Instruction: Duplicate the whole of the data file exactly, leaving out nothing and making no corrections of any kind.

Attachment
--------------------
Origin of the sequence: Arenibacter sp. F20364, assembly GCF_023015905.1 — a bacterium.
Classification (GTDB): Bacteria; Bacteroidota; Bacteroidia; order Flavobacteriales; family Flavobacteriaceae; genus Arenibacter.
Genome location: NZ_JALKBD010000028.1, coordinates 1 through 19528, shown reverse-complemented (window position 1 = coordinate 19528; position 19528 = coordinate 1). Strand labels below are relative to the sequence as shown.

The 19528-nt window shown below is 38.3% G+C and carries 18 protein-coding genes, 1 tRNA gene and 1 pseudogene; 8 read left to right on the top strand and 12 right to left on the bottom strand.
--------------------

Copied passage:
Origin of the sequence: Arenibacter sp. F20364, assembly GCF_023015905.1 — a bacterium.
Classification (GTDB): Bacteria; Bacteroidota; Bacteroidia; order Flavobacteriales; family Flavobacteriaceae; genus Arenibacter.
Genome location: NZ_JALKBD010000028.1, coordinates 1 through 19528, shown reverse-complemented (window position 1 = coordinate 19528; position 19528 = coordinate 1). Strand labels below are relative to the sequence as shown.

The 19528-nt window shown below is 38.3% G+C and carries 18 protein-coding genes, 1 tRNA gene and 1 pseudogene; 8 read left to right on the top strand and 12 right to left on the bottom strand.